Siblings are the people we practice on, the people who teach us about fairness and cooperation and kindness and caring - quite often the hard way.
- Pamela Dugdale

Growing up with siblings adds extra dimensions to our personalities and additional sources of education and growth. We learn something different from each person we come into contact, whether that be a family member, a friend, a colleague or a complete stranger, but having siblings provides constant education on human interaction. Having two sisters, I can pinpoint some of the more important lessons I learned from each one. With my middle sister Kristen, I learned the value of sharing; with NeeNee, I learned how to be giving (“Just give it to her, she’s the baby!"). With Kristen, I learned negotiation and collaboration skills; NeeNee taught me how to deal with inequality and favoritism (“You’re older, you should know better. Just give her what she wants!”)Fights with Kristen were physical and required a full on assault, tactics for sisterly combat with NeeNee relied more on intelligence operations focused on sieging possessions and guerilla warfare (“Leave your baby sister alone. Where did you hide her Tigger doll?"). NeeNee taught me the importance of looks in our society (“you don’t want to kill your sister, she’s too cute”), the need for a good sense of humor (“you’ll laugh about her doing this to you in 20 years”), and understanding the value in picking your battles (“are you really going to stay mad at her for something as stupid as this?”).


Our siblings push buttons that cast us in roles we felt sure we had let go of long ago - the baby, the peacekeeper, the caretaker, the avoider.... It doesn't seem to matter how much time has elapsed or how far we've traveled.
- Jane Mersky Leder

The most important lesson I learned from NeeNee came after I left for college. Leaving my family to start school 6 hours from home was very difficult. I considered dropping out and going to school locally, not just because I was homesick, but because I was going to miss out on the lives of my sisters; first dates, zits, homecoming, dances, games, concerts, recitals, report cards and birthdays. I was afraid they would hate me for leaving, upset that they might forget me, and wrought with guilt that my desire to go away to school and away from my family was selfish. While I am still upset at the years I missed, and continue to miss living far away, NeeNee taught me the value of a letter to let a person know you are thinking about them, the need to keep the people you love up to date with the details of your life so they feel included, and the importance of photographs so you feel like you are right there sharing life with them. The most important lesson by far is no matter where you live, how often you see each other or what life throws at you, your sister is always there.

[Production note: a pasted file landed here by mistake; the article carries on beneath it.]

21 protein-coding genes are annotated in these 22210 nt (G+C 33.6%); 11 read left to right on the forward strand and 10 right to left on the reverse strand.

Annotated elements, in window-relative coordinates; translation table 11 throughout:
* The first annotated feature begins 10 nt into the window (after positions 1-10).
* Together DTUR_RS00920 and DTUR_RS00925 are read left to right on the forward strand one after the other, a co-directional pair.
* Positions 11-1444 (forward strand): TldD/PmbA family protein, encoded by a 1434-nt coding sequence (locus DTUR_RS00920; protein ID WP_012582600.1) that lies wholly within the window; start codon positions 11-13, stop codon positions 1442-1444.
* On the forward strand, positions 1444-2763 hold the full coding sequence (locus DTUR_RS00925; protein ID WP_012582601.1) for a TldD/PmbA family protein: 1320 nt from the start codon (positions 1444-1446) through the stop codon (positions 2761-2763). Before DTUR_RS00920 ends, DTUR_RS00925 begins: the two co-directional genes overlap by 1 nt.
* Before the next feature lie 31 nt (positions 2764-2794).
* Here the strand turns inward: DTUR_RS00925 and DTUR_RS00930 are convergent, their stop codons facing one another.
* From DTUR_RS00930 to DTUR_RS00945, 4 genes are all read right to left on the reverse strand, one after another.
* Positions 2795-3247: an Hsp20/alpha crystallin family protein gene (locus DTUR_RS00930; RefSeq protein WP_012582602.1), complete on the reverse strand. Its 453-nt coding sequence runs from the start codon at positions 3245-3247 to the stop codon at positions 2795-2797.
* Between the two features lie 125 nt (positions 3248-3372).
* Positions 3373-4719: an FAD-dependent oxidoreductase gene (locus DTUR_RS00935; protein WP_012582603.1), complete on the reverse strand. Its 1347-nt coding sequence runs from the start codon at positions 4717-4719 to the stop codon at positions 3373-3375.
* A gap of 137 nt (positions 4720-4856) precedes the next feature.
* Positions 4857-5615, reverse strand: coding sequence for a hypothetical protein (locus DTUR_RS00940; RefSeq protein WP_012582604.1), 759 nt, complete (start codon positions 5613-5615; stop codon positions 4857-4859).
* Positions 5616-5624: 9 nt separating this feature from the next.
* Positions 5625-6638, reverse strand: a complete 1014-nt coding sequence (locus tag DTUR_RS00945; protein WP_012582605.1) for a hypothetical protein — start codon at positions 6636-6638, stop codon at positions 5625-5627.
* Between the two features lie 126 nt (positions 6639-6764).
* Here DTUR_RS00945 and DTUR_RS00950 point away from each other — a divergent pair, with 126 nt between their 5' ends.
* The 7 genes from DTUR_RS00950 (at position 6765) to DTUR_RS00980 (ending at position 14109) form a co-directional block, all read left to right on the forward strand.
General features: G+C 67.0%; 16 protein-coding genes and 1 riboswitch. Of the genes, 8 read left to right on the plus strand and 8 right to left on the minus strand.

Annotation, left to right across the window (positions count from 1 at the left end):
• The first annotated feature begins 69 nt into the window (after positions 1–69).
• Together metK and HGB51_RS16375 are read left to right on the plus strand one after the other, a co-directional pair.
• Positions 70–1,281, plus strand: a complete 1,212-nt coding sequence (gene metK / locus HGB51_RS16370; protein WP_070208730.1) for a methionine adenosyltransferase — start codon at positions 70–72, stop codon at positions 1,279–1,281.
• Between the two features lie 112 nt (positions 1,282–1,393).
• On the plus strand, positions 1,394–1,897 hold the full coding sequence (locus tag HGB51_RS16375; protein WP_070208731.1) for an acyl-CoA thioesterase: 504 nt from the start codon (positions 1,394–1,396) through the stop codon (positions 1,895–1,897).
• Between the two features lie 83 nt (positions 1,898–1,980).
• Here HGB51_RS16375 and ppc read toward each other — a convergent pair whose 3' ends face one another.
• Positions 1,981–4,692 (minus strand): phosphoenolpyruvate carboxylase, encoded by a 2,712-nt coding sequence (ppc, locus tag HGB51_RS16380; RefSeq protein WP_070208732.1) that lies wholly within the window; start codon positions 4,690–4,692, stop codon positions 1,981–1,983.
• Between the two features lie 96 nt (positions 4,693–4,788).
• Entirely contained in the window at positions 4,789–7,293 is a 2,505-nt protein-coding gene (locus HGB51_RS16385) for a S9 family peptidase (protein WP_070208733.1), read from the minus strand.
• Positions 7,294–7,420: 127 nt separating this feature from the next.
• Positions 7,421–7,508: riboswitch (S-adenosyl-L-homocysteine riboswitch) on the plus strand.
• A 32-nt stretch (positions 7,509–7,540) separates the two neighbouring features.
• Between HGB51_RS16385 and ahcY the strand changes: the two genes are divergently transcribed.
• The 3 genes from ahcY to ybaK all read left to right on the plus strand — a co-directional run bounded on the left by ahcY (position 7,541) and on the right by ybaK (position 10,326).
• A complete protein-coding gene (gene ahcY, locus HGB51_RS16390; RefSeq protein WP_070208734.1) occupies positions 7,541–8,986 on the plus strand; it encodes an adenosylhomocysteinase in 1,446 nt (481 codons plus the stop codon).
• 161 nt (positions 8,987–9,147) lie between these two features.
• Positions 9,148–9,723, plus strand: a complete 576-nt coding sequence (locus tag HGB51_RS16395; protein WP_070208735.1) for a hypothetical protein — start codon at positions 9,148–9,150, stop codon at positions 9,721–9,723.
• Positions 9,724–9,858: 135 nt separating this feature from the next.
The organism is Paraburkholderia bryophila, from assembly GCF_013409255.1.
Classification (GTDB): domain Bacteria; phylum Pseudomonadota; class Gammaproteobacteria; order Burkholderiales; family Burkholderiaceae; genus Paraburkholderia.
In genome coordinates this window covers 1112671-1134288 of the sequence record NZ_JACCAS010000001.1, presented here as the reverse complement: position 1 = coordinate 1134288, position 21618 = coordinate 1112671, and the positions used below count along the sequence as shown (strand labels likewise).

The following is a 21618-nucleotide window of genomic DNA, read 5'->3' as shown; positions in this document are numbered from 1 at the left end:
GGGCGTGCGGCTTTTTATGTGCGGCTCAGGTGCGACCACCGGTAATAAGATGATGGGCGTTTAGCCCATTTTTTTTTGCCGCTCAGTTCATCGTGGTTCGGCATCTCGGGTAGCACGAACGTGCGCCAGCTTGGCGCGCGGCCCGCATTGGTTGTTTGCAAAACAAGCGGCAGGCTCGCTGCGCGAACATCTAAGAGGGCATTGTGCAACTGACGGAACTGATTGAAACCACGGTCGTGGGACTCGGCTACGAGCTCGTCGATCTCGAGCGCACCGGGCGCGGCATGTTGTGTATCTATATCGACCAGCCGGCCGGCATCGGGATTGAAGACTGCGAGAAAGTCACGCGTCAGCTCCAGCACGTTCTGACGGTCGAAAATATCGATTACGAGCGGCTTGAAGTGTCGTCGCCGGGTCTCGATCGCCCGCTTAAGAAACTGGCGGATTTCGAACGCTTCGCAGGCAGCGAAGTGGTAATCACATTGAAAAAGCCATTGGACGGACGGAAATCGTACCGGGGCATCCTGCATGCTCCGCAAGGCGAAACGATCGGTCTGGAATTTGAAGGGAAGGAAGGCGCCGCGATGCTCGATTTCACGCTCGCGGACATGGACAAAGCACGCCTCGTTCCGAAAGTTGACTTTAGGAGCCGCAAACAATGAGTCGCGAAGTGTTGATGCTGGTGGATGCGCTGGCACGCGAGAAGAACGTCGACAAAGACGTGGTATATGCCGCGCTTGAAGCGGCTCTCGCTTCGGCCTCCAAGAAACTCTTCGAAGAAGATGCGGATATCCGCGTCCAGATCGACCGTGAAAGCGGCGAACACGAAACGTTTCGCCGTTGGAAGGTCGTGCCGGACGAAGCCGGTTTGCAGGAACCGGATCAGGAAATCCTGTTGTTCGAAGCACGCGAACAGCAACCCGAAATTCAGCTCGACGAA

NeeNee, thank you for being my little sister and for the valuable lessons you taught me that helped make me who I am today. I eventually got the bike and the puppy I asked for, but 27 years later I can say I'm glad I got you too! Wishing you all the best as you celebrate your 27th birthday.


Tuesday, September 18, 2007

If I were a crayon I would be...

You Are a Red Crayon

Your world is colored with bright, vivid, wild colors.
You have a deep, complex personality - and you are always expressing something about yourself.
Bold and dominant, you are a natural leader. You have an energy that is intense... and sometimes overwhelming.
Your reaction to everything tends to be strong. You are the master of love-hate relationships.

Your color wheel opposite is green. Green people are way too mellow to understand what drives your energy.


Monday, September 17, 2007

SK8RGRL

My fitness routine this summer revolved around my goal to skate the Northshore Inline marathon in under 2 hours, something I was unable to accomplish in my previous 3 races. This goal was set for two major reasons; to lose 10 pounds through focusing on body strength and endurance and to ensure I was not beat by my friend’s 65 year old father. The bad news; none of my goals were accomplished. The good news; I am completely satisfied with the race, the results of my performance and the lessons I learned through the experience.

Basic Biology: In order to lose weight, it is essential to remember the following; your calories burned must be more then your calories used. While it is important to eat enough calories to lose weight at a healthy rate, carbing up like it is race day everyday is counterproductive in achieving any weight loss goal. Using my training schedule as an excuse to eat anything I wanted, I had actually put on 5 pounds by the end of the summer (and muscle weight was really not an excuse). After realizing I was sabotaging myself, I refocused and lost 10 pounds (for a net loss of 5) before race day.